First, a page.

New Century, New Kid, Same Old School
The nature of authority, in case you hadn’t noticed, has changed. Yet school, especially how adults interact with students, is still largely a reflection of the way teachers themselves were taught and it is, unfortunately, perfect for another time. Or rather, perfect for the fantasy of another time.
For good or ill our current students do not offer teachers and school officials respect simply because of their positions. Of course few teachers offer administrators respect simply because they are administrators. Nor can even a president or prime minister expect respect simply because of his or her position. In our schools, in our classrooms, in our society leadership, as Dennis Sparks has written, “is no longer a position, it is an action. One can lead from anywhere.”
Authority and respect, which used to be commanded, now must be earned. While teachers must maintain authority in their classrooms to be effective, the means by how that authority is established has become more complex and negotiable. Hence, new teacher practices must be developed where high expectations, such as in building student responsibility for self-management, as well as respect and trust, are facilitated rather than demanded.
Here is an example of how to shift that dynamic.
Many teachers use the beginning of the school year as an opportunity to set rules and expectations for the year. Once upon a time this could be accomplished by merely posting the rules and strictly enforcing them. Of course this still works, albeit less effectively, but more to the point, it’s also much less useful to our children. The modern economy is continually moving toward employees being independent, resourceful and able to apply critical success skills such as self-regulation and persistence to see a vision through to fruition. In this context learning to be compliant is much less important learning to be cooperative out of self-interest: compliance for a purpose.
Instead of just posting rules, consider asking students to collaborate on developing a chart of successful learning behaviors. The fear many teachers have when embarking on such an enterprise is that if they allow students to create such a list, it will merely devolve into silliness:
rule 1: no homework, ever!
rule 2: class attendance optional
However if you begin by getting students to own some truth about their own successful learning experiences, they’ll think more deeply about times when they genuinely learned. Through a writing prompt or discussion ask students to visit a time when they felt successful as learners. Although for the most part you will get school related learning, you may also be amazed at what proficiencies some of our most reluctant learners are achieving outside of the walls of school.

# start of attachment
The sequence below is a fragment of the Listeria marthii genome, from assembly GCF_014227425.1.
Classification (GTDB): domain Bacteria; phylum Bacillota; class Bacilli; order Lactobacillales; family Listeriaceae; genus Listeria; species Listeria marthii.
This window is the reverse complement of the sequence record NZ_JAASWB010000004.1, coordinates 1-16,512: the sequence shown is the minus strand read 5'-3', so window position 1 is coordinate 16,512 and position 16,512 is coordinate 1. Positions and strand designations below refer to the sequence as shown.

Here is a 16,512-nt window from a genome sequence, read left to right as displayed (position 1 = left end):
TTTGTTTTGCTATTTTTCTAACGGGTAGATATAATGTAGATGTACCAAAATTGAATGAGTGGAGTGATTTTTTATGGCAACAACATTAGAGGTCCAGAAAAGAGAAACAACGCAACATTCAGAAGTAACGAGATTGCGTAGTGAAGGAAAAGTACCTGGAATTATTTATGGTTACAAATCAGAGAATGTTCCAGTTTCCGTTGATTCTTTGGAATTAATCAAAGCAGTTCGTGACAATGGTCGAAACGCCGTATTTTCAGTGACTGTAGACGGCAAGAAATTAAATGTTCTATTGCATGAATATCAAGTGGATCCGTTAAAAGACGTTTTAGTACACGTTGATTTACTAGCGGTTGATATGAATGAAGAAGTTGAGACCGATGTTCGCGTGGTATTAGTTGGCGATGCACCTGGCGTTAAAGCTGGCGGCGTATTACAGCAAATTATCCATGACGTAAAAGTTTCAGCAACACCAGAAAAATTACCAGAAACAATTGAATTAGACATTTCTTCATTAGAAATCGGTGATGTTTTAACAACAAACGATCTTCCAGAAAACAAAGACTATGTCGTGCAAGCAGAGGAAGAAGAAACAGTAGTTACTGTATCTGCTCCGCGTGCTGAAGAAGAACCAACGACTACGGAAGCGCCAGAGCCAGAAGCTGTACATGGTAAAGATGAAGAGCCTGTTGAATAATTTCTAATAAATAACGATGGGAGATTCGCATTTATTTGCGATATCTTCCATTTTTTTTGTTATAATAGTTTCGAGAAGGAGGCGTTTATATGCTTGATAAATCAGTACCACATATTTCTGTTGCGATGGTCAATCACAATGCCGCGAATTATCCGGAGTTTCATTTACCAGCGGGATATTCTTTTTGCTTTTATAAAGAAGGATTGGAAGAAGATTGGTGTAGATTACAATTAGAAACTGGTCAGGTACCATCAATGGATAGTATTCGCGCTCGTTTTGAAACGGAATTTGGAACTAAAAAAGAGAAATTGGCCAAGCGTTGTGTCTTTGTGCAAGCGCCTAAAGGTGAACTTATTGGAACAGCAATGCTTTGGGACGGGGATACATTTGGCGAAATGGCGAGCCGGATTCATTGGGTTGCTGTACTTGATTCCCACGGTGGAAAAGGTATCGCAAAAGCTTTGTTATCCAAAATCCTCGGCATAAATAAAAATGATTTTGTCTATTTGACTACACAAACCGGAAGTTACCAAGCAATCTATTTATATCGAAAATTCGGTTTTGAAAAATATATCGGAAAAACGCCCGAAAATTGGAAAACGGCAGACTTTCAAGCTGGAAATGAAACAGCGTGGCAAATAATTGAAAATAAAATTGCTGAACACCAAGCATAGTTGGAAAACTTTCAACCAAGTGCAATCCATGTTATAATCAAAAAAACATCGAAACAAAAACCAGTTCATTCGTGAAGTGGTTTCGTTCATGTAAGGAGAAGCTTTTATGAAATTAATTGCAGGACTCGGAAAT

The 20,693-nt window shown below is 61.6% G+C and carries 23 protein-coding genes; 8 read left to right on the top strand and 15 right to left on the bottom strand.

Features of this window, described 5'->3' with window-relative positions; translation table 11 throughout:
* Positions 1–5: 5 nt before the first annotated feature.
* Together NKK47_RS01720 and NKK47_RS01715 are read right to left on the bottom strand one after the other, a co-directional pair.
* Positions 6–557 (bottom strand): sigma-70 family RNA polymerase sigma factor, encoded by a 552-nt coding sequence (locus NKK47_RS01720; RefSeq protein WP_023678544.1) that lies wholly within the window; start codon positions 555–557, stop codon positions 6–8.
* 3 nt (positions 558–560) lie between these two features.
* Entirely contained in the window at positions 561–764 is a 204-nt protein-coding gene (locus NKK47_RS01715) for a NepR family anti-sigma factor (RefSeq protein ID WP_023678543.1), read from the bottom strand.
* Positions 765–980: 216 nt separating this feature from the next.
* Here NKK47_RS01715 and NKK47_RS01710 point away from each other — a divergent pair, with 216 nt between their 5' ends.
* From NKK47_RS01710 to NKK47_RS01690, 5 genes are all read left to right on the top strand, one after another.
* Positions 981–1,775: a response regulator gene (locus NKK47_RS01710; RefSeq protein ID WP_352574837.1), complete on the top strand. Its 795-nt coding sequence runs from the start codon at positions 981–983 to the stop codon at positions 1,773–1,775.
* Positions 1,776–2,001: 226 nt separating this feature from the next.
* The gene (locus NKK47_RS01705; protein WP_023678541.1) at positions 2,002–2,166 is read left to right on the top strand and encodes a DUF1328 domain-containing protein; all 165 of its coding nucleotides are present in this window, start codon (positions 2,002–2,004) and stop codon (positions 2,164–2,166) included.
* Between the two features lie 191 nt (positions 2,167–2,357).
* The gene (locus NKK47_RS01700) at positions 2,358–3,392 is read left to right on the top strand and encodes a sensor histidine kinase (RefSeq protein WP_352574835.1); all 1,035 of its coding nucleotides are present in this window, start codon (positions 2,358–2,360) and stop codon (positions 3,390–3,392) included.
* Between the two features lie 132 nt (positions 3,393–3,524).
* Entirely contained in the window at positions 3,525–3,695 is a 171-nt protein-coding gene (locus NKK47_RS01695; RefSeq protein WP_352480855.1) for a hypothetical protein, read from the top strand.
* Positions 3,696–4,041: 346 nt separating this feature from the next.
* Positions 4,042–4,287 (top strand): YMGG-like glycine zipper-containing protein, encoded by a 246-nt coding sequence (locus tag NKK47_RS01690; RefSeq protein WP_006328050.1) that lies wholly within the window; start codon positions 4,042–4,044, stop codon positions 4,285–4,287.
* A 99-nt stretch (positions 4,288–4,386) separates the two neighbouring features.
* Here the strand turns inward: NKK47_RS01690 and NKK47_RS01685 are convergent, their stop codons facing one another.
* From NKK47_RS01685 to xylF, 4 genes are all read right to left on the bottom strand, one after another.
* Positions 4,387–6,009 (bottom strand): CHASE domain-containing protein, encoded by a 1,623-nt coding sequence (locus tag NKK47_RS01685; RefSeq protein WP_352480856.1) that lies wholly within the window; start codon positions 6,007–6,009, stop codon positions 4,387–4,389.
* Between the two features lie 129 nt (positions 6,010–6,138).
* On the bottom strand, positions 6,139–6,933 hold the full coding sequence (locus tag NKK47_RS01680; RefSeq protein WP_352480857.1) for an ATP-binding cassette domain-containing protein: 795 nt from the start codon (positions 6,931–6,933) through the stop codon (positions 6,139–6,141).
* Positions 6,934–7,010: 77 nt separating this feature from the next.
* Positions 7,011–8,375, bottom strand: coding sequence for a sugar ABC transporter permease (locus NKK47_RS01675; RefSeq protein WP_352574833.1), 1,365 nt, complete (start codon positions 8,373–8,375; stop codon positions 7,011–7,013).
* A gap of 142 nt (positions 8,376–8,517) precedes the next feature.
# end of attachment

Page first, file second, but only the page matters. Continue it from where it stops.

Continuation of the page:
You will hear stories of coaches and parents and bosses at work engaging our students in all kinds of amazing ways to help them connect to their competencies. Other students, who in your class founder, will recognize other classes where they have mastered complex subjects. When all the anecdotes have been shared, drill down to what specific qualities were extant during these successes.
Doubtless you will have to wean them off such generalities as, ‘I had a good teacher’, or ‘it just kind of happened.’ Ask instead what qualities the teacher was exhibiting, and what qualities the students bringing to the learning experience. What you begin to evolve are classroom conditions and learning behaviors that identify how students were able to be successful such as: teachers excited about their subjects; students paying attention; staying on task; everybody using positive language; being encouraging. Work at it bit more and you can refine it into a series of behaviors that can be created into actionable items that empower the teacher and student to achieve learning success by:
· using encouragements instead of criticisms;
· listening more than you speak;
· talking myself through difficulties by reminding myself of when I have succeeded before.
Once you have asked students to base their suggestions for a great classroom on previous actual successful learning experiences, the silly get replaced by a startlingly accurate list of what students must do, and want to do (and how teachers can help them) to foster a great classroom work ethic and achieve academic success (you’d also be teaching cause and effect, by the way). Indeed you may find that the student list will mirror the very list you planned to present to them.
Of course such a chart, like a bicycle helmet, is only effective if used. Savvy educators employ these charts not only as teacher driven assessments (to be clear this exercise in no way diminishes the need to hold students accountable) but as key reference points to facilitate guided student self-reflection for growth and progress. It also gives teachers excellent ‘data’ for developing effective teaching behaviors that these students have already identified as effective.
Educators that do this do more than teach a subject. They do more than teach students how to develop habits of success and critical thinking skills. They do more than teach kids how to be life-long learners. What they teach is the future.